Women and Girls: Breaking the ‘Glass Ceiling’
In one of my recent blogs, “Education: Boys vs. Girls”, I discussed the possible factors that affect how girls and boys are taught and learn, and subsequently, the differences between the academic performance of both males and females.
Additionally, this topic itself can be further explored by analysing a related topic: Women and Girls: Breaking the ‘Glass Ceiling’.
Through my analysis, I will attempt to determine possible reasons for females breaking the proverbial ‘glass ceiling’ – or the invisible barrier that keeps someone from rising beyond a certain level in a hierarchy – and beginning to seek employment outside of the home.
Women and girls are no longer satisfied by merely filling positions that are stereotypically ‘female’. They strive to not only seek employment outside the home but filled positions in the workplace that were once male-dominated.
How have females in society been able to make such strides in the formal education system? Furthermore, how were they able to, and continue to, ‘break the glass ceiling’?
Discussing the topic “Women and Girls breaking the ‘Glass Ceiling’ in relation to Occupations”, and considering the factors that would have influenced this, is necessary, and I hope this discussion will develop a better understanding of this phenomenon.
From a historical perspective, this phenomenon of females breaking the ‘glass ceiling’ may not have even been a possibility. Historical research shows that the provision of education was based generally on gender and for the simple reason of expense. As a result, families believed that it was not profitable to invest in females since there were going to be fewer returns on investment since women and/or girls were viewed as being inferior to men and/or boys. In essence, females were not to be educated in the same manner as males. This, of course, was the foundation that resulted in specific occupations being male-dominated, like doctors, pilots, soldiers and lawyers.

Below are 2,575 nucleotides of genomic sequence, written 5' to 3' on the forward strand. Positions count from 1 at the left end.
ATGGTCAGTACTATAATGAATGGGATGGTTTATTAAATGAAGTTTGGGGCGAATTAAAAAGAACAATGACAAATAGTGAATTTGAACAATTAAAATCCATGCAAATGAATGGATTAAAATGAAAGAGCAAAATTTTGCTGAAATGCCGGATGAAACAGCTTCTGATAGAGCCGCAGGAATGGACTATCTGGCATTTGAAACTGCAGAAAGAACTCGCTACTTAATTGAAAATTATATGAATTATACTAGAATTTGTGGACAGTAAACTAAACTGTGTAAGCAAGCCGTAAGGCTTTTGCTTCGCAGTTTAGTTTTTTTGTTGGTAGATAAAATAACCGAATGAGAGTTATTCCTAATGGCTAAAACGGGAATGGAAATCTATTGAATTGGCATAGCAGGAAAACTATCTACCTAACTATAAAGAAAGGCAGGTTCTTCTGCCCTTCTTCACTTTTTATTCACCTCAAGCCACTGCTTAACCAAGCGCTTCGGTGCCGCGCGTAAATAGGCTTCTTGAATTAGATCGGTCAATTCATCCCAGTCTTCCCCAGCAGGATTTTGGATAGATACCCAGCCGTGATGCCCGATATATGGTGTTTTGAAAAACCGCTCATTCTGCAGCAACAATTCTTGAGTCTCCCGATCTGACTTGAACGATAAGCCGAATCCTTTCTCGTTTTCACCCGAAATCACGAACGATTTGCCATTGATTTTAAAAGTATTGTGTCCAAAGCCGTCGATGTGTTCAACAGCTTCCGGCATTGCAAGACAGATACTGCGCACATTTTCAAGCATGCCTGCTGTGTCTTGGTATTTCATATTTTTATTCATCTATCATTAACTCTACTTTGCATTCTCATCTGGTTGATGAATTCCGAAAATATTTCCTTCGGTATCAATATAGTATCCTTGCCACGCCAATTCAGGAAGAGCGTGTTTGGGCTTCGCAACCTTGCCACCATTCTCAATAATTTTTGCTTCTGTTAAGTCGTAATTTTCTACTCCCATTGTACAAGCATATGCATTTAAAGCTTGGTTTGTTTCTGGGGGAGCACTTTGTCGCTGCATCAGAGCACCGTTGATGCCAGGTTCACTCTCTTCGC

Despite the unwillingness of lecturers to educate females in the same manner as males, a few options existed at that time for women and girls to be educated through formal schooling. These options were very stereotypical and included cookery and etiquette school.
As time progressed, these banal educational options were viewed as social injustices as they ignored the variety of possible contributions females could make to society.
Comprehending these social injustices, certain advocates like Malala Yousafzai (Pakistan), Michelle Bachelet, (former President of Chile) and Julia Gillard (former Prime Minister of Australia) struggled to improve access to education for women and girls everywhere in the world.
As a result of their efforts, along with the efforts of others who would have started the struggle, the number of females who were being formally schooled has increased. More females are becoming lawyers, doctors and pilots, filling positions that were once stereotypically male-dominated.
This struggle partly laid the foundation for women and girls to break the ‘glass ceiling’ in many areas. Females began demanding equal rights in all spheres of life. Girls continue to out-perform boys as they were able to make the transition from not being permitted to receive formal schooling. Boys, however, have not been able to adapt to that cultural shift like females had already.
We should also consider the emotional factors involved, as girls are continually out-performing their male counterparts and taking up jobs that were formerly male-dominated. I will discuss this in another blog: the effects of mixed schools versus single sex schools on boys’ egos. Although they are distinct, all of these topics are interconnected and related to each other.
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